In 1984, Andy Warhol created a print of ice hockey star Wayne Gretzky. It was Warhol’s intent to draw attention to the Canadian art market. Though Warhol was not a big hockey fan, he said of Gretzky, “He is more than a hockey player, he’s an entertainer.” Gretzky was Canada’s biggest celebrity in the 1980s and is still considered by many to be the greatest player of the game. The print is hand signed by Warhol and numbered 210/300. What makes it rarer is that it is signed by Gretzky lower right. This is one of the few pieces that is signed by Warhol and Gretzky jointly.

Another highlight is Frederick John Mulhaupt’s Hillside Farm on Cape Ann. Mulhaupt is considered the “Dean of the Cape Ann School” and this work was loaned to the North Shore Art Association in 1998 for the retrospective of the artist’s work. The 38- by 38-inch canvas was obtained from the artist’s wife by the present collector in 1963 and is pictured in the book that accompanies this lot.

The auction is strong in traditional American work, which include two pieces by Charles Warren Eaton—Winter Sunset in the Woods and Summer Landscape. Several other works are August Laux’s Chickens and Ducks in a Barnyard from an estate in New Rochelle, N.Y., Levi Prentice Wells’ Still life with Watermelon and Fruits and George W. Nicholson’s Romancing in the Snow.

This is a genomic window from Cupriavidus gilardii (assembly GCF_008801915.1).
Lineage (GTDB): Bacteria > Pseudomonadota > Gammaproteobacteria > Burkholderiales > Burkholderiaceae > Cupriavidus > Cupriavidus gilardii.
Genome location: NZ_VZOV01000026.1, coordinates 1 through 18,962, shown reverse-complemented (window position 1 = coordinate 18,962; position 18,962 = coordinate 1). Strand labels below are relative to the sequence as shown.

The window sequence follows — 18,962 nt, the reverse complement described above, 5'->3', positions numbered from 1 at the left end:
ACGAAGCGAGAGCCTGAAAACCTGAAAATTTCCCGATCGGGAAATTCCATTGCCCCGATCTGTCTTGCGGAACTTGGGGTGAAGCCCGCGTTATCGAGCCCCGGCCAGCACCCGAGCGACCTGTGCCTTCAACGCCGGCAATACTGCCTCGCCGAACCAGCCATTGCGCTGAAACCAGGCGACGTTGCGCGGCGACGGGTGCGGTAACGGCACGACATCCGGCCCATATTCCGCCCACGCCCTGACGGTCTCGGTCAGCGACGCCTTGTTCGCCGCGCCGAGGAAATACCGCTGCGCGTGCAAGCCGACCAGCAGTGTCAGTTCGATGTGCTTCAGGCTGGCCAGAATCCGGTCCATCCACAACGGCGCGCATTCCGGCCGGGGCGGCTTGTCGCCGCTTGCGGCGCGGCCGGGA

A real jewel of the American offerings is a work by Arthur Bowen Davies titled Woodland Idyl, 1894. The provenance on the painting is from the artist’s grandson, Niles Davies, through Adelson Galleries to Herbert Brill, a noted collector of Davies’ works. The painting was exhibited in 1998 in Babcock Galleries, New York City.

J.G. Brown is represented with a strong work titled The Little Street Sweeper, dated 1865, whose provenance includes David Findlay Jr. Gallery in New York. Trinity has built a strong reputation for offering Russian work and this auction has numerous Russian works. David Burliuk is a favorite and this auction features five of his works; among them, Florida, dated 1961, Still Life With Flowers, Italy and a particularly charming work, Two Red Horses, which was executed prior to his arrival in America. Nicolai Fechin is represented with a charcoal work titled Head of a Woman from a private collection in New Jersey.